Critical gradients for tailings dam design
2010 (English)In: Mine Waste 2010: First International Seminar on the Reduction of Risk in the Management of Tailings and Mine Waste ; proceedings of the First International Seminar on the Reduction of Risk in the Management of Tailings and Mine Waste ; 29 September - 1 October 2010, Perth, Australia / [ed] Andy Fourie; Richard Jewell, Nedlands, Western Australia: Australian Centre for Geomechanics, 2010, 23-32 p.Conference paper (Refereed)
Knowledge on tailings dams design is often derived from conventional earth- and rockfill dams mostly designed for relatively short service periods. Tailings dams often differ in structural design and service life, where a long term stability of 1000 years or more is demanded. One of the most important factors related to tailings dams stability and performance in long term perspective is the prevention from internal erosion, i.e. particle migration initiated by seepage pressure. Internal erosion is a process not yet completely understood; it is related to the seepage rate, which is in turn is connected to the hydraulic gradient, internal structure, particle size distribution etc. The hydraulic gradient is therefore crucial for embankment stability and prevention of particle migration for a given material, and a basic research question is: Does a maximum hydraulic gradient exist in a given material? If so, what maximum gradient can we allow for a tailings dam construction in order to prevent internal erosion with respect to the long term stability of the construction? The maximum, or critical, gradient is often related to slope stability problems, heave, or blow out. Such critical values differ from a critical hydraulic gradient for erosion problems inside the soil matrix. To be able to apply critical values on internal erosion problems, clear definitions and information on the origin of a given critical hydraulic gradient is needed. The paper presents a detailed literature survey on reported values of critical hydraulic gradients for the initiation of piping shows that values range between 4,8 and 14 %. These values are derived from laboratory tests and from experiences of conventional dam constructions, i.e. they have to be looked upon in a limited time perspective. The paper discusses the use of these values for tailings dams design. To take the long term aspect into account, natural analogies to dam constructions have been analyzed. These structures are formations from the last glaciation that have fulfilled the task of damming water. Such structures are especially interesting with regard to their obvious stability against internal erosion over long time periods. Such natural formations are analyzed and presented in the paper. Results show that they are stable under a hydraulic gradient between 2 to 5 %. Current guidelines on tailings dam design in Sweden allow a hydraulic gradient where both the long term stability of the construction and the possible degradation of the construction material is not taken into account. To ensure a long term stability of tailings dam constructions, a more thorough understanding of the critical gradient in long term perspective is needed, and a modification of the present design guidelines is suggested.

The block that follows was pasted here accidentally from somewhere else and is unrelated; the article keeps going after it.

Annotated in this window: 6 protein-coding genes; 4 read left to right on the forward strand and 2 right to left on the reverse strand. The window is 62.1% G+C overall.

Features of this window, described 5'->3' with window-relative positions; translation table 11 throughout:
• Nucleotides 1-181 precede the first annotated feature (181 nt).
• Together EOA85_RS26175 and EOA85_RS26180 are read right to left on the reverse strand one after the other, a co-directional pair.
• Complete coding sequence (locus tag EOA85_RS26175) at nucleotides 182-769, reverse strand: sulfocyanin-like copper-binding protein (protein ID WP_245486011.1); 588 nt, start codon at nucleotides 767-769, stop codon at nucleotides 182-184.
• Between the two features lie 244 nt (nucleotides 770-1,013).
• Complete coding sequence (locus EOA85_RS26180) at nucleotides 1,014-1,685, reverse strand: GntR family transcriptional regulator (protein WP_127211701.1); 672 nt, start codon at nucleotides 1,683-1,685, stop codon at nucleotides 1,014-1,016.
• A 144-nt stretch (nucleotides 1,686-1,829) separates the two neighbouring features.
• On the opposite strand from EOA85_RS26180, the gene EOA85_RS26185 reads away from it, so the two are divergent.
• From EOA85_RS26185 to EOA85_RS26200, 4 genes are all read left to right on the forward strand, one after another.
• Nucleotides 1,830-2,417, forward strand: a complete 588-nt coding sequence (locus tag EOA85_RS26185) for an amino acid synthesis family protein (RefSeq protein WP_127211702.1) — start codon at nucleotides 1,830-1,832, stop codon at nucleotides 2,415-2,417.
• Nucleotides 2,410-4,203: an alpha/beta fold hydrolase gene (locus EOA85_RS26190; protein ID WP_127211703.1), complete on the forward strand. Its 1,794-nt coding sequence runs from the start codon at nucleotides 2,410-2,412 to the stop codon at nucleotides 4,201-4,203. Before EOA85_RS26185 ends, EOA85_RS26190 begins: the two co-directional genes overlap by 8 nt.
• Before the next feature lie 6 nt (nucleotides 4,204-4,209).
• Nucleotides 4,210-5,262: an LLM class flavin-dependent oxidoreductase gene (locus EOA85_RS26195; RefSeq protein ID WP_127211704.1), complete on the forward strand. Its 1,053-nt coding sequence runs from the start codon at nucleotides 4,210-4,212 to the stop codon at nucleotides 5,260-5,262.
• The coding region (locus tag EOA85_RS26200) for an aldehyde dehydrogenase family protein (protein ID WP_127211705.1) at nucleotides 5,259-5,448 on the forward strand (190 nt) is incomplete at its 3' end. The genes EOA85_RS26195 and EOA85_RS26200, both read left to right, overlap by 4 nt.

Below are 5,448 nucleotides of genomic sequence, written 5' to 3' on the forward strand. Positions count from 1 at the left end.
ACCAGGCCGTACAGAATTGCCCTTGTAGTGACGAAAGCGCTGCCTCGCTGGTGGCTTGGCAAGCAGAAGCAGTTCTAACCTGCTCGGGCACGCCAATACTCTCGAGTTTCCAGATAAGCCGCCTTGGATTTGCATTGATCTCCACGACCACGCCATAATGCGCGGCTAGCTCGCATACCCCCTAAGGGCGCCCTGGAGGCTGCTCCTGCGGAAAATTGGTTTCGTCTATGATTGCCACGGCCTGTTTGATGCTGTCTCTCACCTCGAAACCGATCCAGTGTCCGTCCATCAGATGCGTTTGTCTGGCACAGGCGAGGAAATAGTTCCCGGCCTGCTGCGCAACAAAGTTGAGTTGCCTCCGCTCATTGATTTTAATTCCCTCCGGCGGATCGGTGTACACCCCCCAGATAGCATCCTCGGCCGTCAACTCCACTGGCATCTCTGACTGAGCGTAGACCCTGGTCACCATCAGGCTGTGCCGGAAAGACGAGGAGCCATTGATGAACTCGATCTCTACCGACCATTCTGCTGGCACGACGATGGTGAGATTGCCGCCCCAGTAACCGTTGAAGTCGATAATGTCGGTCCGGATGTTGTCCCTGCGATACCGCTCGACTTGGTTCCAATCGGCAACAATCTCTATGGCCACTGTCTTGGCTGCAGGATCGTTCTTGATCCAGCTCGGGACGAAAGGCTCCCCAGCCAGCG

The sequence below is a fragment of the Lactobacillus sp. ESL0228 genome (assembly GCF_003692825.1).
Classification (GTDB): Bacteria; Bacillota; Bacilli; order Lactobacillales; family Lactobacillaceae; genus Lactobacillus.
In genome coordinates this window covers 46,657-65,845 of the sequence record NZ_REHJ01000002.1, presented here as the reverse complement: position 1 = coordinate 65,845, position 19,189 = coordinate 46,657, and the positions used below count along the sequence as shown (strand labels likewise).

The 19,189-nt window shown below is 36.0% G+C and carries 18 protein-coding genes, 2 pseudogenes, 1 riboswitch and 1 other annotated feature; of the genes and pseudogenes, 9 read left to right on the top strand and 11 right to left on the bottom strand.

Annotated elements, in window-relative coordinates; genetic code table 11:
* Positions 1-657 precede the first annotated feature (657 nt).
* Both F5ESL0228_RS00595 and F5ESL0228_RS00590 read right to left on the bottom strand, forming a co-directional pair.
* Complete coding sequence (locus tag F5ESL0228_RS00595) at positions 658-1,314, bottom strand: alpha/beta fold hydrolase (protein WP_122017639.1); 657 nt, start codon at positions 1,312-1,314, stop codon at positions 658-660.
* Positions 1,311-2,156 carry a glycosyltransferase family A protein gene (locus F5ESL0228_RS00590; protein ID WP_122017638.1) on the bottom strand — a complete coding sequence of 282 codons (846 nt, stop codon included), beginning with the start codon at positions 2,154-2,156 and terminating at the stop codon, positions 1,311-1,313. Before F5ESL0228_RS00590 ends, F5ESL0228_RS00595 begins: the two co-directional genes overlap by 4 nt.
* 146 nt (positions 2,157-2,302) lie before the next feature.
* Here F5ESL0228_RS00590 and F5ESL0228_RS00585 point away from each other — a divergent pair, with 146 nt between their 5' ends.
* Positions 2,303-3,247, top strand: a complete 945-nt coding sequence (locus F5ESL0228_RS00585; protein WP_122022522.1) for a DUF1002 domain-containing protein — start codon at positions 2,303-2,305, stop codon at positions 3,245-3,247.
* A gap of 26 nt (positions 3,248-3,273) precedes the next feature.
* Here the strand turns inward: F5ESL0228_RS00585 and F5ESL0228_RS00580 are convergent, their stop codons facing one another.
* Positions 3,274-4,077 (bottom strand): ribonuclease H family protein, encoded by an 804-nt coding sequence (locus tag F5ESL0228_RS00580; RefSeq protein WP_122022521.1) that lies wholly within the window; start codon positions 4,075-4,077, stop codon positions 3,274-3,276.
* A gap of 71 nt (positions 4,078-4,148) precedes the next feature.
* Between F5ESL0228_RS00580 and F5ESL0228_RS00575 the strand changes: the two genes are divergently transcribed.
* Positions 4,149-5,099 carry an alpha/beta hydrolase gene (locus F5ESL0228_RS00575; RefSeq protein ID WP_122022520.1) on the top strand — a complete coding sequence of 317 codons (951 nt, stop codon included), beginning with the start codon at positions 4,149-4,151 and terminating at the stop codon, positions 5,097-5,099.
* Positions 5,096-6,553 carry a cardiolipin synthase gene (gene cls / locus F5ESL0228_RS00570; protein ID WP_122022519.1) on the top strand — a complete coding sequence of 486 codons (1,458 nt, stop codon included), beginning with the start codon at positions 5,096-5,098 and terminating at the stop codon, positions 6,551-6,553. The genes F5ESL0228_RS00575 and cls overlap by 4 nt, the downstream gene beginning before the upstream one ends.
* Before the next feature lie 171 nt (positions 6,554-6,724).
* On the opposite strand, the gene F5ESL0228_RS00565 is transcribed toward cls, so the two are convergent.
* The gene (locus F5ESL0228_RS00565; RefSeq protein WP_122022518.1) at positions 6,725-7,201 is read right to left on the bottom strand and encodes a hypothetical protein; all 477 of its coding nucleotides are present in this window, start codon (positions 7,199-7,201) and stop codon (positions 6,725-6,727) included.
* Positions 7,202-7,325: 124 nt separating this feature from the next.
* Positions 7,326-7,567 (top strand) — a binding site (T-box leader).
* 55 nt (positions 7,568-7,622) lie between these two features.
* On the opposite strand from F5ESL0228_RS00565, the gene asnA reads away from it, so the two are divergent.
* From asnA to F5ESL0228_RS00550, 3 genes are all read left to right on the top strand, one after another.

Place, publisher, year, edition, pages
Nedlands, Western Australia: Australian Centre for Geomechanics, 2010. 23-32 p.
Research subject Soil Mechanics
IdentifiersURN: urn:nbn:se:ltu:diva-34815Local ID: 91c2cf70-cba5-11df-a707-000ea68e967bISBN: 978-0-9806154-2-5OAI: oai:DiVA.org:ltu-34815DiVA: diva2:1008066
International Seminar on the Reduction of Risk in the Management of Tailings and Mine Waste : 29/09/2010 - 01/10/2010
Godkänd; 2010; 20100929 (isajan)2016-09-302016-09-30Bibliographically approved